• The stages move over the position of the button. The gripper opens.
  • The gripper is lowered over the button. The gripper closes.
  • The gripper is raised to cruise height. A test is made to see if the button was picked up.
  • The gripper moves to the relaxed position.
  • After the stages have moved to the new position, the gripper goes to the closed position.
  • The gripper lowers button to plate. Gripper jaws open.
  • The gripper raises to cruise height. Gripper jaws close, to check that the button was released from the gripper jaws.

The gripper thus cycles through three states while placing a button: open, closed, and relaxed. (A fourth state, "open wide", is also available, but is used mainly when the gripper is initialized). How does the gripper achieve these states? In Fig. 1 above, the three teeth of the gripper are mounted on the black wheel with red LEDs attached. When this wheel rotates, the teeth tilt about their mounting pins and the jaw opens or closes. The motor which provides the power to rotate the wheel is located immediately above the label "C". "A"-"D" indicate four mechanical switches. From our observations of the gripper in April 2001 and conversation with Sam Barden, we established that:

  • A is activated when the gripper is closed.
  • B is activated when the gripper opens "wide".
  • C adjusts the gripper tension for the relaxed position.
  • D defines the open position of the gripper.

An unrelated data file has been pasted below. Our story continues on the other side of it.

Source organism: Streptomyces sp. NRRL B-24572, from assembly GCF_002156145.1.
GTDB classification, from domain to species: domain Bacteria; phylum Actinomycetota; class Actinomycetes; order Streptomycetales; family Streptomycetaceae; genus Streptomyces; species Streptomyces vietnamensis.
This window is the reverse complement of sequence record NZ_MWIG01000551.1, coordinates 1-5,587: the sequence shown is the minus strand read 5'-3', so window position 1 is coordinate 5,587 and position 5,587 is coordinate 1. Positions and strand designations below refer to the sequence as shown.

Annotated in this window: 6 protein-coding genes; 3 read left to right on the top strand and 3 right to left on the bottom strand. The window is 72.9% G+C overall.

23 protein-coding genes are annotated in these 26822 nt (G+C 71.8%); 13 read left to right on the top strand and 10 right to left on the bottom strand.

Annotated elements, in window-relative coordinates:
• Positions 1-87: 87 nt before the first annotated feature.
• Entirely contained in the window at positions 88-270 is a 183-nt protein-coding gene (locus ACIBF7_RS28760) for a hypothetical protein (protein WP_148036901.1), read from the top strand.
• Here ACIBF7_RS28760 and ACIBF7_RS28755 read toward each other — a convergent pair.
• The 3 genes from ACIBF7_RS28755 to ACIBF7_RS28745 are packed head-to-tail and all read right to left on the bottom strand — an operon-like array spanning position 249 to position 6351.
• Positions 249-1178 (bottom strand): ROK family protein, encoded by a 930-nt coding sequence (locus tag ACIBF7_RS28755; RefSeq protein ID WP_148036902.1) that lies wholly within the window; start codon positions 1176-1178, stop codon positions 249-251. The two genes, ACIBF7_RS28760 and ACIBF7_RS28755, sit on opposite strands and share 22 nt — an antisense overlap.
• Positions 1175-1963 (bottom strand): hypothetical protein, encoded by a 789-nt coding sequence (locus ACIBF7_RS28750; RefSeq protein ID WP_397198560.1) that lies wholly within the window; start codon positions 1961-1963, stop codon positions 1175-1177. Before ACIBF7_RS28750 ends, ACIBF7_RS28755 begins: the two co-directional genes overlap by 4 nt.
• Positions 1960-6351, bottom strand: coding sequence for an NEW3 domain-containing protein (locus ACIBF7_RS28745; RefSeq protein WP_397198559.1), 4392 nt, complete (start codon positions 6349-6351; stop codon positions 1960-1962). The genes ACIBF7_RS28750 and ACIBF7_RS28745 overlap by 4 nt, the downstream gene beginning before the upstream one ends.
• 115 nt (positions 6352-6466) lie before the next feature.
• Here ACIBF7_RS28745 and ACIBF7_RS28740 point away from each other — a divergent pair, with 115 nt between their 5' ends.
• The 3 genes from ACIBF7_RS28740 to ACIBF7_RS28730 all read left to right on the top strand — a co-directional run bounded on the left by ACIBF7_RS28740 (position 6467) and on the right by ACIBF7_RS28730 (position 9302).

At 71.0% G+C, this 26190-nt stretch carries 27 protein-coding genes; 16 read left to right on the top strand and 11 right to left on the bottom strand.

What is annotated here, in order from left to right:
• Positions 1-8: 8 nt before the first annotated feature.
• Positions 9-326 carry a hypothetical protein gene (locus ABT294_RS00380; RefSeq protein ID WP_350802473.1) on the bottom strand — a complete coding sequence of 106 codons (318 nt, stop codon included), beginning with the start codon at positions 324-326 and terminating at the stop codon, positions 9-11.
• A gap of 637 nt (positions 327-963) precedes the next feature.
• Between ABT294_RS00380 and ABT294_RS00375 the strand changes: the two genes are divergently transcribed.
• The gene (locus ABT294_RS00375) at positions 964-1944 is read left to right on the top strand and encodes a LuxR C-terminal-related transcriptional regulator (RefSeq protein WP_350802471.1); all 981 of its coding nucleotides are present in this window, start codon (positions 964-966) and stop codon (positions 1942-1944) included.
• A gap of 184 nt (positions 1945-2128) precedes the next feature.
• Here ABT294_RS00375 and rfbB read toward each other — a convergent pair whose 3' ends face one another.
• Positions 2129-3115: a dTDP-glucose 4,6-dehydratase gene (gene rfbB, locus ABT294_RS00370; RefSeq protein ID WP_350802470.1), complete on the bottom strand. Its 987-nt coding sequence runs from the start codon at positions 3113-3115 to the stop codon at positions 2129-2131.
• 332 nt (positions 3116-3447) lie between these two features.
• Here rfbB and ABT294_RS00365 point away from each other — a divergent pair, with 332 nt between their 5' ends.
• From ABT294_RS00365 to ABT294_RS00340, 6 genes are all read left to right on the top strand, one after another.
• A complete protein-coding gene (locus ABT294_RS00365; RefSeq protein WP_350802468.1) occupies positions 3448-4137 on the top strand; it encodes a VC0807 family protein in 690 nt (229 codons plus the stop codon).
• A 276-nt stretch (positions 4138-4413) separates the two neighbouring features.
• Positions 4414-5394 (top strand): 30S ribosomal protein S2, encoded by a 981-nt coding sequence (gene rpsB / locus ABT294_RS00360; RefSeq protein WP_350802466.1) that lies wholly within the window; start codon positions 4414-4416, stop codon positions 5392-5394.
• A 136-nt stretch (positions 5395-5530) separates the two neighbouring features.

Andres&Co. independently established these functions of the switches. Their real insight, however, came from Andres' understanding of the mechanics of the system. Andres first observed that the turning of the gripper motor compresses the spring in switch C and opens the gripper. The closing of the gripper is then entirely driven by the stored tension in the spring. Second, given the distance by which the teeth are supposed to move in order to reach the open position, Andres calculated the distance through which the motor needs to turn. He found that the motor was stopping before it reached the full open position, held back by excessive force from the spring and by a spring in switch B. After he adjusted the positions of switches B and C, the gripper was able to complete the opening of the jaws. (Incidentally, Rolando discovered that the setting of switch B is never used in the software control, so that it actually serves no purpose). Third, Andres noted that when closing the gripper with a button in the jaw, the teeth continued to rotate even after they were fully closed around the gripper. By tuning switch A, he was able to stop the closing of the jaw before the teeth imparted rotation to the button.